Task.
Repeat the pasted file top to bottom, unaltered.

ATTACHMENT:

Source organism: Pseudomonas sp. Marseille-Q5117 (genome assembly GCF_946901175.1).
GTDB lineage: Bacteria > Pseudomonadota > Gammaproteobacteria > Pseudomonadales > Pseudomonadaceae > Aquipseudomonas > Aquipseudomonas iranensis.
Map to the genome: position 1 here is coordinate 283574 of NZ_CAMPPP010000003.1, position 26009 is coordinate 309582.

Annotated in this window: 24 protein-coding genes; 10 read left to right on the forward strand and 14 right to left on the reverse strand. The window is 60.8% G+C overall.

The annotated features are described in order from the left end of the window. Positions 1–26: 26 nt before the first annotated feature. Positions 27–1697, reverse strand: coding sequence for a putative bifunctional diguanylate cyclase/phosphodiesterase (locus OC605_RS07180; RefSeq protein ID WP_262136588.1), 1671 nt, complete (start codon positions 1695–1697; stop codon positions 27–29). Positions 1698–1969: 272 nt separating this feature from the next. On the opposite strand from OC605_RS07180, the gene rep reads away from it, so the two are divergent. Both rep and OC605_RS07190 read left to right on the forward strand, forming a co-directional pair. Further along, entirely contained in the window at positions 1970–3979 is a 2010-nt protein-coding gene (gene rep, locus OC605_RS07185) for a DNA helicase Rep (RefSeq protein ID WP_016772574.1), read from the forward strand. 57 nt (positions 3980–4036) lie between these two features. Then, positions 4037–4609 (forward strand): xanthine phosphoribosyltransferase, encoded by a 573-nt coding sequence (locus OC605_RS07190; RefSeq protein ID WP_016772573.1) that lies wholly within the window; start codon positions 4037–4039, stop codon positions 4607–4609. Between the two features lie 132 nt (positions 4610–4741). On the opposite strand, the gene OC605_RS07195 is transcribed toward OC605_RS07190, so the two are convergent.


Source organism: Pseudomonas sp. Marseille-Q5117 (genome assembly GCF_946901175.1).
GTDB lineage: Bacteria > Pseudomonadota > Gammaproteobacteria > Pseudomonadales > Pseudomonadaceae > Aquipseudomonas > Aquipseudomonas iranensis.
Map to the genome: position 1 here is coordinate 283574 of NZ_CAMPPP010000003.1, position 26009 is coordinate 309582.

Annotated in this window: 24 protein-coding genes; 10 read left to right on the forward strand and 14 right to left on the reverse strand. The window is 60.8% G+C overall.

The annotated features are described in order from the left end of the window. Positions 1–26: 26 nt before the first annotated feature. Positions 27–1697, reverse strand: coding sequence for a putative bifunctional diguanylate cyclase/phosphodiesterase (locus OC605_RS07180; RefSeq protein ID WP_262136588.1), 1671 nt, complete (start codon positions 1695–1697; stop codon positions 27–29). Positions 1698–1969: 272 nt separating this feature from the next. On the opposite strand from OC605_RS07180, the gene rep reads away from it, so the two are divergent. Both rep and OC605_RS07190 read left to right on the forward strand, forming a co-directional pair. Further along, entirely contained in the window at positions 1970–3979 is a 2010-nt protein-coding gene (gene rep, locus OC605_RS07185) for a DNA helicase Rep (RefSeq protein ID WP_016772574.1), read from the forward strand. 57 nt (positions 3980–4036) lie between these two features. Then, positions 4037–4609 (forward strand): xanthine phosphoribosyltransferase, encoded by a 573-nt coding sequence (locus OC605_RS07190; RefSeq protein ID WP_016772573.1) that lies wholly within the window; start codon positions 4037–4039, stop codon positions 4607–4609. Between the two features lie 132 nt (positions 4610–4741). On the opposite strand, the gene OC605_RS07195 is transcribed toward OC605_RS07190, so the two are convergent.